Many of us purchase our natural dyes from suppliers in the form of extracts or dyestuffs that are grown and harvested in other parts of the world. In this way, we can access all of the classical dyes, such as indigo, madder, cochineal, weld, pomegranate, etc. These dyes do not necessarily reflect where we live or where we come from.

I was in Madagascar for two weeks during May for the International Festival of Plants, Ecology and Colors. Following the conference our small group spent time in a  village in the northwest deciduous region. There we saw women harvest raffia from the local palm trees and wild silk from cocoons in the local mangrove forest. Natural dyestuffs are gathered in the immediate surroundings and are coaxed from the leaves, barks, resins, and fruit of local plants. The ONLY dyes available are truly local dyes, which the dyers gather themselves and about which they possess a deep knowledge of experience. Most of the plants used for dyeing are also used medicinally. Importing dyestuffs is not an option here.

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Peeling away bark from tree (Hiragana madagascarensis). Bark is taken from one side only, in order to keep the tree healthy.

 

The  region is rich with sources of natural color, including reds from teak leaves, indigo from the local Indigofera erecta, gold and yellow from barks, and black from tannin and iron-rich mud. Wood ash and citrus fruit provide adjustments in pH when needed.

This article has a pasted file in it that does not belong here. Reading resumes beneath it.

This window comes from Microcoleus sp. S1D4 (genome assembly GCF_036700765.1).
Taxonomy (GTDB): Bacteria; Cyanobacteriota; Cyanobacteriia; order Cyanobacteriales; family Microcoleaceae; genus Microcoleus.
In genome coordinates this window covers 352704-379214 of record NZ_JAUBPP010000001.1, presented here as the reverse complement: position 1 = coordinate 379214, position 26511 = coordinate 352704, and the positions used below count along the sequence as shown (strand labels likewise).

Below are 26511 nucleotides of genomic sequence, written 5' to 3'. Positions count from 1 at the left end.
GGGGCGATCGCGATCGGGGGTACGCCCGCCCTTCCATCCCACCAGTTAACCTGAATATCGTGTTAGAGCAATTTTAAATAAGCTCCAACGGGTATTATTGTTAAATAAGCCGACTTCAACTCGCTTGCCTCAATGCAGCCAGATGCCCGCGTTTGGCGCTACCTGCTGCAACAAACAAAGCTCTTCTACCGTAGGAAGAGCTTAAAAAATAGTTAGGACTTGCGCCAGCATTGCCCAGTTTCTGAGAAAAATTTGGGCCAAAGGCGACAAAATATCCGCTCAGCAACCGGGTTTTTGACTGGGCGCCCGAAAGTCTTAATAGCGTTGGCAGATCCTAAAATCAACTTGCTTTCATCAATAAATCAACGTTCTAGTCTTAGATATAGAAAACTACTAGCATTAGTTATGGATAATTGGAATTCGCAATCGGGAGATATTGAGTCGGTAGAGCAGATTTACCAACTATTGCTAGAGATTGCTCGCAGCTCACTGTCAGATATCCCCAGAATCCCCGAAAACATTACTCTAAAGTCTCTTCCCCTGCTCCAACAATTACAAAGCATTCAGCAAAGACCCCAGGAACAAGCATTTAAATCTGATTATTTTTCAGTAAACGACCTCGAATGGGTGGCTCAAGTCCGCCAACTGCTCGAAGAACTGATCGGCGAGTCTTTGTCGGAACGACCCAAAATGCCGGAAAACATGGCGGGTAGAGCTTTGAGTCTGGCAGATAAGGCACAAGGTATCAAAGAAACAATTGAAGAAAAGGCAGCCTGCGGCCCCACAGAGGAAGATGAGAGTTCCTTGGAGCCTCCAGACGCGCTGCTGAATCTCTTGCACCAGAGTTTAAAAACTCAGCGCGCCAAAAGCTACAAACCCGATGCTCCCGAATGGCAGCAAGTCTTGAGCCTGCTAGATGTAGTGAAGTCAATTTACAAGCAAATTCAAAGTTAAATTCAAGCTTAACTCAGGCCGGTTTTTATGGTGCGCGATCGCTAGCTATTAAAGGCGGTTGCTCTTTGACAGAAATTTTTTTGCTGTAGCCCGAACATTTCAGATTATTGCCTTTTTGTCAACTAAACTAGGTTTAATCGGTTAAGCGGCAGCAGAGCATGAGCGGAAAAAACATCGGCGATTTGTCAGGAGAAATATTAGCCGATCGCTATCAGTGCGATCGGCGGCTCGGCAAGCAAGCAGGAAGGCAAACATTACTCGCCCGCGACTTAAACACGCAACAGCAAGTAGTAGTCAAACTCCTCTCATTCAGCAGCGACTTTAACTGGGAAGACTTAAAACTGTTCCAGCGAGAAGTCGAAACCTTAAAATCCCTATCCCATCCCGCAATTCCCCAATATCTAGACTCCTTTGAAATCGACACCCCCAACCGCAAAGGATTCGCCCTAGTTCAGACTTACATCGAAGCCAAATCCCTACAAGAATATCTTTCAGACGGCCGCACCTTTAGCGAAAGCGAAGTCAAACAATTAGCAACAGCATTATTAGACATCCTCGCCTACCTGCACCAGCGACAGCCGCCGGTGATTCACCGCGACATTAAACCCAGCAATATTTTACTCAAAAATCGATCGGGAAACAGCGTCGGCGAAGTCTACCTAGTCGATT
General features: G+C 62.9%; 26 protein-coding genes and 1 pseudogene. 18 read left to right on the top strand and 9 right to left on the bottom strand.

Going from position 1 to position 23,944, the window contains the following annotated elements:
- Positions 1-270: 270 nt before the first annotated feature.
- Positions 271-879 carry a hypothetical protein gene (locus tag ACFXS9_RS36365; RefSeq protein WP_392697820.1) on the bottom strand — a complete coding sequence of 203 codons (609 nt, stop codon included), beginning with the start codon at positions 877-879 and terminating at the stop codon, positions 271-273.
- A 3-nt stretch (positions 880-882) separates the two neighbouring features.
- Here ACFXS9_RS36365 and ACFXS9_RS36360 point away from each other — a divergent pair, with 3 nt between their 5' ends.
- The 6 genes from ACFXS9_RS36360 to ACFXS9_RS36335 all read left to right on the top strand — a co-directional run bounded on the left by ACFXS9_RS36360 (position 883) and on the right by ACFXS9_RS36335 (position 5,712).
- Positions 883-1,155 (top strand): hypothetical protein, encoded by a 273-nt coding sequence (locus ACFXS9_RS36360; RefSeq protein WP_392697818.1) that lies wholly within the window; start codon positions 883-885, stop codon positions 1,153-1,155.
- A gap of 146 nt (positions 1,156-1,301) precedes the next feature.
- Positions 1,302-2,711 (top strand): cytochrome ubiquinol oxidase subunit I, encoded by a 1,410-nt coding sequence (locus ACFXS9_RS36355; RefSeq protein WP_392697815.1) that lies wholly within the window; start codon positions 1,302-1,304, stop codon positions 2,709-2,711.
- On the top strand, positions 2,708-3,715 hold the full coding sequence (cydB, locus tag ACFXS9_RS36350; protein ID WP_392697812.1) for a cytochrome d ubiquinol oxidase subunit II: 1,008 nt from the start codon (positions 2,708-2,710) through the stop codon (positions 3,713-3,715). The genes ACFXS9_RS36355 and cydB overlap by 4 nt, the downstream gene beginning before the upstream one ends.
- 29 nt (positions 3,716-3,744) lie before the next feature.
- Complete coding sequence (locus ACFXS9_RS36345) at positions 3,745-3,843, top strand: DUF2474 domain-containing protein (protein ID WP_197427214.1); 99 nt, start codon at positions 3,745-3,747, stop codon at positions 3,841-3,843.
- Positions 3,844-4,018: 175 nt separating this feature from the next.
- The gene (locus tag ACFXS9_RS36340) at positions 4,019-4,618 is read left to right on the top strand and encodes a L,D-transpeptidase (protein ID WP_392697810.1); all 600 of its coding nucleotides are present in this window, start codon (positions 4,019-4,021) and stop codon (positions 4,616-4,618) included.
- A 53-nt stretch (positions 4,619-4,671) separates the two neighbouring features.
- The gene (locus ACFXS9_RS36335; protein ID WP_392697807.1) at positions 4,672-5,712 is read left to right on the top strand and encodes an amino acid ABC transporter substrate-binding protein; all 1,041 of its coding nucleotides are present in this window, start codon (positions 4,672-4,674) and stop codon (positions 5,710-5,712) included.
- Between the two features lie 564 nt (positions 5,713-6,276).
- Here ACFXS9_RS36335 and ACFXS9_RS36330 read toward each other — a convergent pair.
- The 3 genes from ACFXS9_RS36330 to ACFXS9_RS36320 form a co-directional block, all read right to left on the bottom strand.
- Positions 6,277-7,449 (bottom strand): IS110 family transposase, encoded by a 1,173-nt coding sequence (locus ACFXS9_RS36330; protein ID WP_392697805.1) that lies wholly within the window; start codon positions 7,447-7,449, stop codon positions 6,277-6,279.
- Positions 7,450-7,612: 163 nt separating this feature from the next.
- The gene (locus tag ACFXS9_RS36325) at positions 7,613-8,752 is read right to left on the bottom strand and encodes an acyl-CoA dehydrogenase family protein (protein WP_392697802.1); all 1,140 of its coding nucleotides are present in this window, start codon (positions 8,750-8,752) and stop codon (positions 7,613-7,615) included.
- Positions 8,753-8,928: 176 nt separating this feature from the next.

My own local environment does not have such range of color available in “the wild”, though I do maintain a garden of dye plants. I came home from this trip with a deeper understanding of what LOCAL color really means and now have a new resolve to identify local dye sources from my own immediate environment. No doubt, they will be variations of a yellow color since plants containing flavonols and tannins are in abundance.

 

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Local raffia, dyed with local plants
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Raffia weaving: red dyed with teak leaves, brown from tannin and iron rich mud, blue from fresh leaf indigo.

I have already begun the dye experiments in the search of my own “personal colors”. All of the dyes will be put through rigorous testing for light fastness and wash fastness. In the end, I hope to identify one or two dye sources that are abundant and easy to harvest here in western North Carolina. Of course, collection of these plants must pose no threat to our environment.

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Initial tests of local plants on silk with alum mordant and post mordant of ferrous acetate. Garden dye plants included for comparison.

I’ll report back once the testing is complete.

Eucalyptus – What’s in the dye?

Eucalyptus is not native to where I live but I have watched dyers (with a bit of envy) from other parts of the world use these plants as a source of color and tannin. Each year I grow a plant or two for experimentation. These experiments have led me to some interesting observations.